The physical quality of the book is impeccable, with a beautiful slipcase and large font, and of course the original illustrations. What's also great is that the book uses the original British spelling, rather than being Americanized. Of course, you should avoid any of the Disney merchandising featuring the characters, or any of the abridged or follow-on commercial works. While I might not say that the latter is child abuse, what little of it that I've seen has no literary value and is complete junk. Unfortunately, the book's not quite designed to withstand a one-year-old's pounding, and I've already had to scotch tape the spine back to the book. Fortunately, there's no danger of the book ever going out of print and if Bowen ever wants a pristine copy we can easily buy another copy.
The book is a classic for good reason. Evidently, A. A. Milne spent a lot of time telling stories to his child involving all his stuffed animals. Each of the characters that are represented by a stuffed animal has a different personality, and they all interact in ways that reflect their characters. The story also frequently breaks the fourth wall, as the characters all know that they don't change much, and frequently commit the kind of errors a child would make with say, spelling. Despite growing up without exposure to A. A. Milne's original work, I grew up also talking to my stuffed animals (my brother, by the way, also recommends the movie, Ted for those who grew up talking to stuffed animals, and I can't wait to see it on DVD/Blu-Ray), and the way the animals talk to each other (and Christopher Robin) in the book seem universal (as in, even a boy from Singapore would have his stuffed animals talk the same way).
The illustrations are beautiful and whimsical. The poems and songs are silly and not very entertaining, but nevertheless make for fun reading out loud. While by the time I got around to the end of the book (it took us about a month for me to finish reading the entire book to him), I was quite saturated with the stories, the big strength of the book is that the adult never gets bored with the repetition (there isn't much), and there's always the next fun pun to look forward to.
Ok, so Amazon claims that the book is for 3 and up, but what the heck --- for a one year old with a dad who's bored with reading the same old Boynton to his baby every day, this book was just the break needed. Recommended.
Yep, my first of three sons, Trey, left the "fort" (what we call our house). Some of my favorite memories are of our bedtime ritual where I would read to he and his brothers. Then I would strum guitar and we would sing songs. Back then, he was so innocent that he and his brothers thought that I could carry a tune, which I cannot; but I sang anyway. Then I'd strum a lullaby or two before going back to my work (they seldom stayed awake for a third).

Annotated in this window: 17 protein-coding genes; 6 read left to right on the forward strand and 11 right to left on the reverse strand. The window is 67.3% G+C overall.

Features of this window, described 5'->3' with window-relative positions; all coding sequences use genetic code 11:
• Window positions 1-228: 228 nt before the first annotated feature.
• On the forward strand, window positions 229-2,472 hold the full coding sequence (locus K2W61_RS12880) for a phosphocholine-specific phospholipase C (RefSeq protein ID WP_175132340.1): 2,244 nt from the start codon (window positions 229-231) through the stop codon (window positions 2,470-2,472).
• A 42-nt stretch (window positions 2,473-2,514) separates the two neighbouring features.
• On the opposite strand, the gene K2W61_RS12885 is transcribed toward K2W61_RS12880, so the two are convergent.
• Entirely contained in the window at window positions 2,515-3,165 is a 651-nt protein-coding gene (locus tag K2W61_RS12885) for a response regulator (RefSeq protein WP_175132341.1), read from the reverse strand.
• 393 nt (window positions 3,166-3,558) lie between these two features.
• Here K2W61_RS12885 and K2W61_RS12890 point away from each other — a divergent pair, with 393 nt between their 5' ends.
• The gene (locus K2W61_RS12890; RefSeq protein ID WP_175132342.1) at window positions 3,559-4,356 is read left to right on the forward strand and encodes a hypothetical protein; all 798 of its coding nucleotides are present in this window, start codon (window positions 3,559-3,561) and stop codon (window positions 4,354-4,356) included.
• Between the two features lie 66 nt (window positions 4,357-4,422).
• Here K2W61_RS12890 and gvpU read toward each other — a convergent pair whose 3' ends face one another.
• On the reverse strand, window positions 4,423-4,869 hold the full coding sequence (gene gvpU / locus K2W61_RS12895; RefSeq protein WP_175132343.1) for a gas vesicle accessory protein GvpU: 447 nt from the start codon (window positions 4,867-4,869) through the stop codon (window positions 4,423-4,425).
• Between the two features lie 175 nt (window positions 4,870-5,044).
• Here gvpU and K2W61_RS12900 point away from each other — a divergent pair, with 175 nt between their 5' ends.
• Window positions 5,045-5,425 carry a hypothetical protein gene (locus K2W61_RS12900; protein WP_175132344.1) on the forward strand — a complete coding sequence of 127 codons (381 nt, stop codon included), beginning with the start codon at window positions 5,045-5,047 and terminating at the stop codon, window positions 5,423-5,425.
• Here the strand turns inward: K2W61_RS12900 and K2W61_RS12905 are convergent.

There was no mother there. I'd read my medical journals, wash their school uniforms to be ready for the next day, and (here's a secret) sometimes I would read, alone, while my sons slept, more of the adventures of Christopher Robin before putting the book back on the shelf, taking a last peek at my sons, and then going to bed.
Remembering those nights brings me more joy than remembering anything that I ever did at work (and as a former ER physician I have literally saved the lives of hundreds).
One of the most magical of the books we read back then, and my favorite for a younger child, is this version of Pooh. If you only know the "Disneyfied" version, then you don't really know Pooh. Here you hear the beauty, and the rhythm, and the vocabulary of slightly antiquated British English; and you learn a sweeter and deeper understanding of the world of Pooh.
Such precious times are childhood--but not perfect times--not without pain. Children (mine own included) know the pain of divorce, death, and turmoil. But, what better can a parent do than to fight to protect the magic of childhood?
This volume will go far towards both protecting and nurturing that magic.
In the last story of the series, Christopher Robin and Pooh sit and talk about how Christopher will be leaving the Hundred Acre Wood--and not coming back. I'm not sure that I ever made it through that one with a dry eye.
So, yesterday, as I drove away from my son's college dorm, leaving him there to find his place on the globe; as I made my own way home, alone with only my memories and the highway in front of me, I gave thanks for the time he and I spent together in our Fort, there in the middle of his Hundred-Acre-Wood. I remembered the round faces of he and his brothers, which (no matter what the bully did that day) lit with laughter when we read this book and made up melodies to carry the little rhymes the animals would sing.
I drove and I remembered how 10 years ago I would look at the haunting last illustration of the book, Christopher Robin and Pooh saying goodbye, and then would look at my sons (ages 8, 6, and 4). I knew then that one day I would be left behind, like Pooh, and with joy and with pain would say goodbye as each son left to enter the future outside the Wood--a place where the father can never go.
Yesterday, that day came.
Here's a tip: Turn off your stupid iPhone and read this book to your child.